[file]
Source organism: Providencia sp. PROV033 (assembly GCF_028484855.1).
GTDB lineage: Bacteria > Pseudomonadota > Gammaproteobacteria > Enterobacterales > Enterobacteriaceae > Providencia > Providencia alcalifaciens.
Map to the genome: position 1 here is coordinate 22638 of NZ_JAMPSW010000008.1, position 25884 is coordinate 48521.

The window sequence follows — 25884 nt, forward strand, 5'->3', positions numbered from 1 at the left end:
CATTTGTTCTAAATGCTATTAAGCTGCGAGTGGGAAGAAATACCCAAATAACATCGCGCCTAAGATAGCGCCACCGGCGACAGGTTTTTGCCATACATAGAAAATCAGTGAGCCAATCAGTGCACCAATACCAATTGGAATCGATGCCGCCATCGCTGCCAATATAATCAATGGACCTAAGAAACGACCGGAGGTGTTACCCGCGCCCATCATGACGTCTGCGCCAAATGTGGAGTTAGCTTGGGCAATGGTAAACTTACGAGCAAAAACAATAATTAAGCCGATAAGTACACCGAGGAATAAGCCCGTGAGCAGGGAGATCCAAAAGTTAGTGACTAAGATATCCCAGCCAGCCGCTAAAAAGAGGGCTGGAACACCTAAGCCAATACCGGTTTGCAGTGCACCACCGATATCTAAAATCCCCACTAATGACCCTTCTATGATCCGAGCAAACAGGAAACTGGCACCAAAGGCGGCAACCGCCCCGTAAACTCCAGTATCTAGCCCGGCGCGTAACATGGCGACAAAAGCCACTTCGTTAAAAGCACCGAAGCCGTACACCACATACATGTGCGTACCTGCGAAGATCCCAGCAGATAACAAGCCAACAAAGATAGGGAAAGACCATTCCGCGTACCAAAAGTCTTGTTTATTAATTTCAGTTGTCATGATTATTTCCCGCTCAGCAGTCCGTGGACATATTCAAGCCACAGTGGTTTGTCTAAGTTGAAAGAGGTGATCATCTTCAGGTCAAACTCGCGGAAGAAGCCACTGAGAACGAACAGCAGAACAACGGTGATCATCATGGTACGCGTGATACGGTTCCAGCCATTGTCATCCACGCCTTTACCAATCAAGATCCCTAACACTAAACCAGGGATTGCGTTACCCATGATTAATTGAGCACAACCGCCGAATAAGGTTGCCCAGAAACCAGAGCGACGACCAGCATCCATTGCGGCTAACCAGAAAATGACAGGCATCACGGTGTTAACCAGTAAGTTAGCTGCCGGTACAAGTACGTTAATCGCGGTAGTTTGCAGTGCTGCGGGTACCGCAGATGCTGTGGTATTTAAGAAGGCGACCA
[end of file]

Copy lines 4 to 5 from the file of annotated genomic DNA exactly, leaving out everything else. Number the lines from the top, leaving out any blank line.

The window sequence follows — 25884 nt, forward strand, 5'->3', positions numbered from 1 at the left end:
CATTTGTTCTAAATGCTATTAAGCTGCGAGTGGGAAGAAATACCCAAATAACATCGCGCCTAAGATAGCGCCACCGGCGACAGGTTTTTGCCATACATAGAAAATCAGTGAGCCAATCAGTGCACCAATACCAATTGGAATCGATGCCGCCATCGCTGCCAATATAATCAATGGACCTAAGAAACGACCGGAGGTGTTACCCGCGCCCATCATGACGTCTGCGCCAAATGTGGAGTTAGCTTGGGCAATGGTAAACTTACGAGCAAAAACAATAATTAAGCCGATAAGTACACCGAGGAATAAGCCCGTGAGCAGGGAGATCCAAAAGTTAGTGACTAAGATATCCCAGCCAGCCGCTAAAAAGAGGGCTGGAACACCTAAGCCAATACCGGTTTGCAGTGCACCACCGATATCTAAAATCCCCACTAATGACCCTTCTATGATCCGAGCAAACAGGAAACTGGCACCAAAGGCGGCAACCGCCCCGTAAACTCCAGTATCTAGCCCGGCGCGTAACATGGCGACAAAAGCCACTTCGTTAAAAGCACCGAAGCCGTACACCACATACATGTGCGTACCTGCGAAGATCCCAGCAGATAACAAGCCAACAAAGATAGGGAAAGACCATTCCGCGTACCAAAAGTCTTGTTTATTAATTTCAGTTGTCATGATTATTTCCCGCTCAGCAGTCCGTGGACATATTCAAGCCACAGTGGTTTGTCTAAGTTGAAAGAGGTGATCATCTTCAGGTCAAACTCGCGGAAGAAGCCACTGAGAACGAACAGCAGAACAACGGTGATCATCATGGTACGCGTGATACGGTTCCAGCCATTGTCATCCACGCCTTTACCAATCAAGATCCCTAACACTAAACCAGGGATTGCGTTACCCATGATTAATTGAGCACAACCGCCGAATAAGGTTGCCCAGAAACCAGAGCGACGACCAGCATCCATTGCGGCTAACCAGAAAATGACAGGCATCACGGTGTTAACCAGTAAGTTAGCTGCCGGTACAAGTACGTTAATCGCGGTAGTTTGCAGTGCTGCGGGTACCGCAGATGCTGTGGTATTTAAGAAGGCGACCA